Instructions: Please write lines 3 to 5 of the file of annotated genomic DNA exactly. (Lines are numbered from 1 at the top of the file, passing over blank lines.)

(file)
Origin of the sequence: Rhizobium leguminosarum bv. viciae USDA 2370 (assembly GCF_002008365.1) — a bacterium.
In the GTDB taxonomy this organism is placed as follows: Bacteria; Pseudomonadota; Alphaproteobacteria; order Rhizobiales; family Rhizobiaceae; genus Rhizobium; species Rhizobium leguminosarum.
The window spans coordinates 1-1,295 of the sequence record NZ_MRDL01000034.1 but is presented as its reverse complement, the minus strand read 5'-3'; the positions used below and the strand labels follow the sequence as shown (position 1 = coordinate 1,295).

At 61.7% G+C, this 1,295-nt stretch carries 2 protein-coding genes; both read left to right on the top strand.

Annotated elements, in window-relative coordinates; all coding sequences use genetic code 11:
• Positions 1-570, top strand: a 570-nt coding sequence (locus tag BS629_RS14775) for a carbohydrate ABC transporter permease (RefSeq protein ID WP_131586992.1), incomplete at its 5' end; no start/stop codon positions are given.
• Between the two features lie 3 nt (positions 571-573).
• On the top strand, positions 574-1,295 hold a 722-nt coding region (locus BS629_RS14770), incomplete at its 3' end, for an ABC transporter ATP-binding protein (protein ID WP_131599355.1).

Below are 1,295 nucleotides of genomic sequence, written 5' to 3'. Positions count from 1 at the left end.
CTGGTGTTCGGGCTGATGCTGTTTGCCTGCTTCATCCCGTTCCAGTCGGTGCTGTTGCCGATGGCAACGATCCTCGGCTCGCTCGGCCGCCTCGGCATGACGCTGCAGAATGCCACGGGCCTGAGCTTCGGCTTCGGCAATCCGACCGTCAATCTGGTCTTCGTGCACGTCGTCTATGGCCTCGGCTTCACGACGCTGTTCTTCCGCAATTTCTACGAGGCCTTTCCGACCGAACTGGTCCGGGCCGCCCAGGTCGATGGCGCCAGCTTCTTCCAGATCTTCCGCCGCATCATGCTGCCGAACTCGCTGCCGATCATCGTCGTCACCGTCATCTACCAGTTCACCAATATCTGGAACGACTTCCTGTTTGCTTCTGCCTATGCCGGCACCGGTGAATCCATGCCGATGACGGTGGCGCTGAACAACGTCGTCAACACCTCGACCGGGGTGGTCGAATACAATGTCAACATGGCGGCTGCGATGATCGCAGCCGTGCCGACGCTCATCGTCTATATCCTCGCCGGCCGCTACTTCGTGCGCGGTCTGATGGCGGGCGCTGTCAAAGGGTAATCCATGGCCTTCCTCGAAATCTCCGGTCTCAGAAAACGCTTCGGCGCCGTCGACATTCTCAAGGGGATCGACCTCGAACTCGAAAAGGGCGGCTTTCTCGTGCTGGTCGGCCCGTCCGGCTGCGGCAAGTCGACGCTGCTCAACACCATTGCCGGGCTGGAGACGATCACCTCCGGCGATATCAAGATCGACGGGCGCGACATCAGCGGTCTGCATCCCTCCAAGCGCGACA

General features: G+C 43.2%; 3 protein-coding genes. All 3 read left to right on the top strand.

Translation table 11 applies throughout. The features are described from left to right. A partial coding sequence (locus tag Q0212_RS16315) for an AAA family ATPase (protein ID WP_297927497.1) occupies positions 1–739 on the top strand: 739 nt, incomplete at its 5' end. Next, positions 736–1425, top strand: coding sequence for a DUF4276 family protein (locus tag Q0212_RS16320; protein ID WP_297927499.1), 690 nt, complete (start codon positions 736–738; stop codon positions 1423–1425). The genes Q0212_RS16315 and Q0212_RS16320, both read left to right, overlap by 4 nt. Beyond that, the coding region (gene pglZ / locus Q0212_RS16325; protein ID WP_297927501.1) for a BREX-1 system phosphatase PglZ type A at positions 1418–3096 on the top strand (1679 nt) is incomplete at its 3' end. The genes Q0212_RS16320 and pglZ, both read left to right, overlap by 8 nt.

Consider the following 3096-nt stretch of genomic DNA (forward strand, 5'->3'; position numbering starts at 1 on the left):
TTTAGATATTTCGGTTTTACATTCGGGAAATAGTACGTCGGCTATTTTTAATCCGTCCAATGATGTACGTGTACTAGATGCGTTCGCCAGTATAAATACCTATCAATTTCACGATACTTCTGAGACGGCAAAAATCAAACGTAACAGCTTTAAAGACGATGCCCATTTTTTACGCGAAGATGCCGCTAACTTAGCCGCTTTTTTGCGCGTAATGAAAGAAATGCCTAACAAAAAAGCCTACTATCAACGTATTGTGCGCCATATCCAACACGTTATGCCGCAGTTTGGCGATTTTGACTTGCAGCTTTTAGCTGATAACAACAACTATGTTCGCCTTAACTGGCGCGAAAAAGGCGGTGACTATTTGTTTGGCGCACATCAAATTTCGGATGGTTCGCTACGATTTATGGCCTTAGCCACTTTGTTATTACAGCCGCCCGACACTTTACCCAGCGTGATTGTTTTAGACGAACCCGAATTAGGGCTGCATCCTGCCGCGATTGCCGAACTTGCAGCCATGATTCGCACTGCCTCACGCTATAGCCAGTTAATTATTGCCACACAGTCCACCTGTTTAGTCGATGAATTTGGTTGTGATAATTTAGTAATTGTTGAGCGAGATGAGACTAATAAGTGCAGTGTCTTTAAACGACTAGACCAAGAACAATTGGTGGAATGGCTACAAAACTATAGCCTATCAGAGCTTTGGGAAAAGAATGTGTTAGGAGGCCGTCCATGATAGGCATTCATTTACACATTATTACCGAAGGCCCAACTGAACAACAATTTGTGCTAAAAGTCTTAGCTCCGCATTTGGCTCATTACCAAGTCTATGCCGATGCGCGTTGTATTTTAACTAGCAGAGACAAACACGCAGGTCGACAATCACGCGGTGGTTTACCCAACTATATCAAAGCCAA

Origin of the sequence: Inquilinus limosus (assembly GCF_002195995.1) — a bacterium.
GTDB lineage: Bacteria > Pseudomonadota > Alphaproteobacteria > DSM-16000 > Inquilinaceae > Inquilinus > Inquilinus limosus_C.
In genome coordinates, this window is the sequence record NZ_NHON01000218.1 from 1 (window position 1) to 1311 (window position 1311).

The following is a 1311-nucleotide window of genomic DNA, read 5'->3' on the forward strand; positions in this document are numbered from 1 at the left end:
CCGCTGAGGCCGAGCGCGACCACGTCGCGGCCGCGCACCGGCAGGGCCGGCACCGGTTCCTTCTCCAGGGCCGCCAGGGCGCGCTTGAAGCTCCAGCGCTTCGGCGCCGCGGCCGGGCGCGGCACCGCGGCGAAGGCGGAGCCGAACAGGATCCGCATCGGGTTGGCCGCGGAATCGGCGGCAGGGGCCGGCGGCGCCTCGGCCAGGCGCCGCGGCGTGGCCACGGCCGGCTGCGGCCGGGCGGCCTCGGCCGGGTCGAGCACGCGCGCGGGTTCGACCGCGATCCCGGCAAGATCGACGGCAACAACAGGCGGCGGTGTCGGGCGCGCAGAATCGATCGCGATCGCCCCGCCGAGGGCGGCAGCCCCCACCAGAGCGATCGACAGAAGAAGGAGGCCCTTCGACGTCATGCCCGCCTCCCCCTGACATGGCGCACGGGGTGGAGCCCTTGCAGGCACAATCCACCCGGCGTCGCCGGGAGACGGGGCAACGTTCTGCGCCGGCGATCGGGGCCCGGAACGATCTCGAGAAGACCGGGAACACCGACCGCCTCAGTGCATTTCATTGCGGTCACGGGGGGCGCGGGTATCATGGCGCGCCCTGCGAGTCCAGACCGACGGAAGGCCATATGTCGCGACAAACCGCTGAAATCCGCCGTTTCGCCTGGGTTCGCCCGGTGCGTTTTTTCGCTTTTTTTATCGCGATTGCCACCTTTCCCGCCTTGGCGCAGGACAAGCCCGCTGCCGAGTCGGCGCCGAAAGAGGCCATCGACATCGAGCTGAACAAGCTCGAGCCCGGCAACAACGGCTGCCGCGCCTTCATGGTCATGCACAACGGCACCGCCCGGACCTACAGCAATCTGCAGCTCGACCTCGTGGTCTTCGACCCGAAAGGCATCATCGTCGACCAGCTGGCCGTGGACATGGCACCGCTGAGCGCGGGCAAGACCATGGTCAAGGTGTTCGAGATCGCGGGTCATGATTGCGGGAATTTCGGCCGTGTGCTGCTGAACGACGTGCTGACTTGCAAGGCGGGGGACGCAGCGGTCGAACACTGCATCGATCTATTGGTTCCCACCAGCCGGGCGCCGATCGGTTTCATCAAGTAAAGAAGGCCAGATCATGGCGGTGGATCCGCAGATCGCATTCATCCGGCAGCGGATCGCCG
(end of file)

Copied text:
The window spans coordinates 1-1,295 of the sequence record NZ_MRDL01000034.1 but is presented as its reverse complement, the minus strand read 5'-3'; the positions used below and the strand labels follow the sequence as shown (position 1 = coordinate 1,295).

At 61.7% G+C, this 1,295-nt stretch carries 2 protein-coding genes; both read left to right on the top strand.

Annotated elements, in window-relative coordinates; all coding sequences use genetic code 11: